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IATA develops new optimum size for cabin baggage as part of CABIN OK initiative

written by australianaviation.com.au | June 10, 2015
IATA senior vice president for airport, passenger, cargo and security Tom Windmuller with the new optimal size cabin bag. (IATA)
IATA senior vice president for airport, passenger, cargo and security Tom Windmuller with the new optimal size cabin bag. (IATA)

The International Air Transport Association (IATA) has developed an optimum size for carryon bags that it hopes will help airlines cope better with the thorny issue of cabin baggage and give passengers certainty about what they can bring on board an aircraft.

Following consultations with the major aircraft manufacturers, IATA has determined a 55cm x 35cm x 20cm bag is guaranteed to fit in an overhead locker or under the seat of an aircraft with 120 seats or more such as a Boeing 737 or Airbus A320.

And it is working with luggage brands such as Samsonite and Tumi to produce bags within that size to include an “IATA CABIN OK” logo that identifies a bag as compliant and participating airlines in the scheme will recognise.

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Crown Luggage of China has produced the first batch of cabin bags featuring the “IATA CABIN OK” logo that was launched at the IATA annual general meeting in Miami.

So far, airlines such as Cathay Pacific, Lufthansa and Avianca, among others, have agreed to the new size and IATA senior vice president for airport, passenger, cargo and security Tom Windmuller expects more to join up to the scheme in the period ahead.

“I haven’t come across an airline yet that when I have offered the bag to them and explained it to them they said that’s a terrible idea,” Windmuller told reporters on Tuesday (US time).

The IATA CABIN OK logo. (IATA)
The IATA CABIN OK logo. (IATA)

“People see value in this.”

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In Australia, Qantas and Virgin Australia’s carryon policies permits bags up to 48cm x 34cm x 23cm in size for its domestic flights. Tigerair Australia (54cm x 38cm x 23cm) and Jetstar (56cm x 36cm x 23cm), which are not IATA members but can participate in the initiative as it is open to all airlines, have slightly larger dimensions.

Windmuller said the “IATA CABIN OK” would help airlines recognise appropriate sized bags and make the boarding process smoother.

The IATA CABIN OK logo on the Crown roller bag unveiled at the AGM. (IATA)
The logo on the Crown bags unveiled at the AGM. (IATA)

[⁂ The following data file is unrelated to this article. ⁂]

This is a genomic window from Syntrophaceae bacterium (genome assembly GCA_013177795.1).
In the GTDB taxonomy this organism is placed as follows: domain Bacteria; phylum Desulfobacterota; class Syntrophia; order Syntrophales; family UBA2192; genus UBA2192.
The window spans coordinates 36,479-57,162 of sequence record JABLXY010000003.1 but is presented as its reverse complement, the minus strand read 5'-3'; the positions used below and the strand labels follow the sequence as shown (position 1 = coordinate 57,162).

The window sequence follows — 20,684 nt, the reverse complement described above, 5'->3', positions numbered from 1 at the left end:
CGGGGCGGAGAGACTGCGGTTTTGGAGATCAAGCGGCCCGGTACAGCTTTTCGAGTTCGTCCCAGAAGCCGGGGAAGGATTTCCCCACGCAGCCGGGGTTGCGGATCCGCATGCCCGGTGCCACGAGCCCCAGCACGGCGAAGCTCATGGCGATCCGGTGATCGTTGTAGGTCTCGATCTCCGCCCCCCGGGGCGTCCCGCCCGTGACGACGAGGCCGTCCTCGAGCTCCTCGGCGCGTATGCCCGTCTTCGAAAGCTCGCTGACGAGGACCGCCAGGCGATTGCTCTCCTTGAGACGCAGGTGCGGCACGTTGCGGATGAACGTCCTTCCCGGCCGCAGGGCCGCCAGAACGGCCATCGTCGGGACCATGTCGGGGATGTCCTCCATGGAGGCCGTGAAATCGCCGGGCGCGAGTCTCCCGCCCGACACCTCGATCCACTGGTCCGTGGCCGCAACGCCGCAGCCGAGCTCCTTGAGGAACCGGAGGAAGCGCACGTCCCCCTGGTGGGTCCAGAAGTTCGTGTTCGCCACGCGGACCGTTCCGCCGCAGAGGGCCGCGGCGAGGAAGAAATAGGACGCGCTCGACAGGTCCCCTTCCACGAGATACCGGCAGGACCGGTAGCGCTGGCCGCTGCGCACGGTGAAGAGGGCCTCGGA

“It signals to the gate agent that piece of baggage meets that agreed size. There is no need to question and hold it back,” Windmuller said.

“It should speed up the boarding process, give passengers certainty, reduce the fights between gate agents and passengers or flight attendants and passengers.”

“It will help airlines speed their turnarounds by not having to take bags out of the cabin and put them down in the hold.

“We see this as a win-win-win for everybody.”

Windmuller said airlines would still be able to allow passengers to take larger bags or additional bags on board even if they signed up to the “IATA CABIN OK” initiative.

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6 Comments

  • Alex

    says:

    Getting to be too many rues and regulations

    Human nature the way it is, doesn’t matter what rules you put in place, things still do not work out

  • Craigy

    says:

    Ok the bag may the right size but what about weight

  • RB

    says:

    IATA justifying themselves again. Airlines just need to pull their finger out and police what people take onboard. I’m sick of standing in cabin aisles waiting for people to cram their entirely worldly possessions into the overhead bin that shouldn’t have been allowed onboard in the first place.

  • EP

    says:

    No doubt people will be very angry when they find out that their present IATA compliant luggage is no longer IATA compliant under the new initiative. Reducing the width from 40cm to 35cm is “splitting hairs”. Looks more like IATA is trying to justify itself, rather than doing anyone a real service.

  • David

    says:

    So long as the discount carriers charge high fees for check in luggage, passengers will try to get what they can on board.

  • Boris

    says:

    Well, instead of splitting hairs and still having complaints and no space left on the overhead. No really, when was the last time you have seen people putting items underneath their seats? Nearly everyone, with no exception will try to put their baggage on the overhead bins. Solution? “Simple”, each passenger gets an alloted space overhead, and loose style gym bags can go to a designated area that exists in a few aircraft for strollers and coats etc, of which has been removed in most aircraft! That way, they either conform to the overhead bin – per passenger space, and “forced” underseat space, or in the designated area. Simple 🙂 Now no more crew cabin having to keep moving luggage all around to fit for everyone, as many of them do not even let the passengers know that the underseat space can be used!

    Now let the flames begin 😉

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